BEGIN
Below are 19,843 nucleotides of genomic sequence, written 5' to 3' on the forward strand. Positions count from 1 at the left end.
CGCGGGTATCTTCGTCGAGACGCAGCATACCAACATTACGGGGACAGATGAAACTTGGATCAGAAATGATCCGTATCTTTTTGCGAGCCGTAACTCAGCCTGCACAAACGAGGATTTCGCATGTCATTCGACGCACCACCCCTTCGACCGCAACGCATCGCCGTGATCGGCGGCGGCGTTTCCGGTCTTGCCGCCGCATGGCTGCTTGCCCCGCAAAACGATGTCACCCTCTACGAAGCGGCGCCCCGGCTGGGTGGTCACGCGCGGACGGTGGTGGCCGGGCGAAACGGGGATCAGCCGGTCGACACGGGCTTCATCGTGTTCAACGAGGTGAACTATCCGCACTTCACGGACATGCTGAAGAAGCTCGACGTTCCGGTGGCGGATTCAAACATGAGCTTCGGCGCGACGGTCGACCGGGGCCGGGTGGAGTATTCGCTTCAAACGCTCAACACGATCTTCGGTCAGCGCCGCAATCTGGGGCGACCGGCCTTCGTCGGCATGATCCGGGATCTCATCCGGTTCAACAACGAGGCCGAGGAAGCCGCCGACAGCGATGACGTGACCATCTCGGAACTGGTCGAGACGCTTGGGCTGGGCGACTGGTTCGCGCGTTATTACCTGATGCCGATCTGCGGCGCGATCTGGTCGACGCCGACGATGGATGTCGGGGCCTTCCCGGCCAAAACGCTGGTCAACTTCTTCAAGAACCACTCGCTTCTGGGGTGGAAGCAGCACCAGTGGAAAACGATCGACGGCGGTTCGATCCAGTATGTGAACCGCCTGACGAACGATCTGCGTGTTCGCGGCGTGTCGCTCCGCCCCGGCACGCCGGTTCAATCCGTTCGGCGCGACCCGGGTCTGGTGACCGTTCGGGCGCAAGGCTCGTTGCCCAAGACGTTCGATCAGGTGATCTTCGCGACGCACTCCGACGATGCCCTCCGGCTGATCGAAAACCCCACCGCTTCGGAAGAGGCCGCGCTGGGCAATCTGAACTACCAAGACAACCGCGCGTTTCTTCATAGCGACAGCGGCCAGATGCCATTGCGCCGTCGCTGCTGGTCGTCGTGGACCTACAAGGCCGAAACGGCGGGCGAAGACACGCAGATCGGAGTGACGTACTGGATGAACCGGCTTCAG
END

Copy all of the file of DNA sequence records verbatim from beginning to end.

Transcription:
Below are 19,843 nucleotides of genomic sequence, written 5' to 3' on the forward strand. Positions count from 1 at the left end.
CGCGGGTATCTTCGTCGAGACGCAGCATACCAACATTACGGGGACAGATGAAACTTGGATCAGAAATGATCCGTATCTTTTTGCGAGCCGTAACTCAGCCTGCACAAACGAGGATTTCGCATGTCATTCGACGCACCACCCCTTCGACCGCAACGCATCGCCGTGATCGGCGGCGGCGTTTCCGGTCTTGCCGCCGCATGGCTGCTTGCCCCGCAAAACGATGTCACCCTCTACGAAGCGGCGCCCCGGCTGGGTGGTCACGCGCGGACGGTGGTGGCCGGGCGAAACGGGGATCAGCCGGTCGACACGGGCTTCATCGTGTTCAACGAGGTGAACTATCCGCACTTCACGGACATGCTGAAGAAGCTCGACGTTCCGGTGGCGGATTCAAACATGAGCTTCGGCGCGACGGTCGACCGGGGCCGGGTGGAGTATTCGCTTCAAACGCTCAACACGATCTTCGGTCAGCGCCGCAATCTGGGGCGACCGGCCTTCGTCGGCATGATCCGGGATCTCATCCGGTTCAACAACGAGGCCGAGGAAGCCGCCGACAGCGATGACGTGACCATCTCGGAACTGGTCGAGACGCTTGGGCTGGGCGACTGGTTCGCGCGTTATTACCTGATGCCGATCTGCGGCGCGATCTGGTCGACGCCGACGATGGATGTCGGGGCCTTCCCGGCCAAAACGCTGGTCAACTTCTTCAAGAACCACTCGCTTCTGGGGTGGAAGCAGCACCAGTGGAAAACGATCGACGGCGGTTCGATCCAGTATGTGAACCGCCTGACGAACGATCTGCGTGTTCGCGGCGTGTCGCTCCGCCCCGGCACGCCGGTTCAATCCGTTCGGCGCGACCCGGGTCTGGTGACCGTTCGGGCGCAAGGCTCGTTGCCCAAGACGTTCGATCAGGTGATCTTCGCGACGCACTCCGACGATGCCCTCCGGCTGATCGAAAACCCCACCGCTTCGGAAGAGGCCGCGCTGGGCAATCTGAACTACCAAGACAACCGCGCGTTTCTTCATAGCGACAGCGGCCAGATGCCATTGCGCCGTCGCTGCTGGTCGTCGTGGACCTACAAGGCCGAAACGGCGGGCGAAGACACGCAGATCGGAGTGACGTACTGGATGAACCGGCTTCAG